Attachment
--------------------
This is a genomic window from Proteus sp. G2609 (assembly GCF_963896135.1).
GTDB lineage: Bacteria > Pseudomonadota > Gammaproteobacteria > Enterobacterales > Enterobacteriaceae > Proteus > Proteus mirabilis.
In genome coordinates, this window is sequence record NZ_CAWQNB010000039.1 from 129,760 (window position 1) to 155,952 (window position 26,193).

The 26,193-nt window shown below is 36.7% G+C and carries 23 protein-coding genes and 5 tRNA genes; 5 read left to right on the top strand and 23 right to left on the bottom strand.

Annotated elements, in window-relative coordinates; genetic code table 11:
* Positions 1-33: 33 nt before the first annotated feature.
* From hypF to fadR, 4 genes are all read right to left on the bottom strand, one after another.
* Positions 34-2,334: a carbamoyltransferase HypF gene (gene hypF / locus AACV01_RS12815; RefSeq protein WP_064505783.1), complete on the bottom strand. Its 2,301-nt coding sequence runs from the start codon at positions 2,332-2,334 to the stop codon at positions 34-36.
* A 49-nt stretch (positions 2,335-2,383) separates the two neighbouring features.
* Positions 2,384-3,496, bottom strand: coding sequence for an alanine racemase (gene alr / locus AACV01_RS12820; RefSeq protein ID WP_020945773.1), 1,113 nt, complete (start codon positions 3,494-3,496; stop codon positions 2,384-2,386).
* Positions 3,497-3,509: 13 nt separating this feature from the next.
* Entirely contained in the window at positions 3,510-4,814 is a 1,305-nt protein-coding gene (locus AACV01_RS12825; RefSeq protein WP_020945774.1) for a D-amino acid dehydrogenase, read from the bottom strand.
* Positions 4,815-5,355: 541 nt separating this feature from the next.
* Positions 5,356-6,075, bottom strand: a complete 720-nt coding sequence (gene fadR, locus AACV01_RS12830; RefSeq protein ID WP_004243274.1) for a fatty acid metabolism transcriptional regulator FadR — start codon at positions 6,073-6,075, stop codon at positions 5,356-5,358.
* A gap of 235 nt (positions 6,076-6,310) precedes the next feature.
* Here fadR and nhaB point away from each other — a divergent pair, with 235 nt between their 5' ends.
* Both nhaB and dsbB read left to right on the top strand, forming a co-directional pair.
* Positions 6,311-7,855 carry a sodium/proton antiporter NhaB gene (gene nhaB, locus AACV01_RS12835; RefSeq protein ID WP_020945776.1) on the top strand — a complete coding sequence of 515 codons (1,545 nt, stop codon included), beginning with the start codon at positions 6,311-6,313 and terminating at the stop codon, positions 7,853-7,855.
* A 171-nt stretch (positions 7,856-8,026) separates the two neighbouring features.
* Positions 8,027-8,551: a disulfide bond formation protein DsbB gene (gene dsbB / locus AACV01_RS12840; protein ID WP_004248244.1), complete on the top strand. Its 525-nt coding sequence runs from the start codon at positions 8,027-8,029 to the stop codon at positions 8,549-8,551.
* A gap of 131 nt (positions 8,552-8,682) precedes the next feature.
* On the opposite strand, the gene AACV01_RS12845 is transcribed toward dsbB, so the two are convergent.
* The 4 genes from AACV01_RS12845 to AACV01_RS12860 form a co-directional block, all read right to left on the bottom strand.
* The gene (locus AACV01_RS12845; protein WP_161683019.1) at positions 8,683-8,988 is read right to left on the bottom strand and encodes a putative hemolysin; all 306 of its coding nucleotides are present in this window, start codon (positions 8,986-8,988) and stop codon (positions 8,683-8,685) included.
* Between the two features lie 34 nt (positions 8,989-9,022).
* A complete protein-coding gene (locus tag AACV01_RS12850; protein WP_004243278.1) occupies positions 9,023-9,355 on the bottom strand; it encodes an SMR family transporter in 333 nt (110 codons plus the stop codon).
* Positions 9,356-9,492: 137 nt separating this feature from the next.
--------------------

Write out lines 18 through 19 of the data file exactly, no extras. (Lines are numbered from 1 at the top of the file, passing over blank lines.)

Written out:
* Positions 6,311-7,855 carry a sodium/proton antiporter NhaB gene (gene nhaB, locus AACV01_RS12835; RefSeq protein ID WP_020945776.1) on the top strand — a complete coding sequence of 515 codons (1,545 nt, stop codon included), beginning with the start codon at positions 6,311-6,313 and terminating at the stop codon, positions 7,853-7,855.
* A 171-nt stretch (positions 7,856-8,026) separates the two neighbouring features.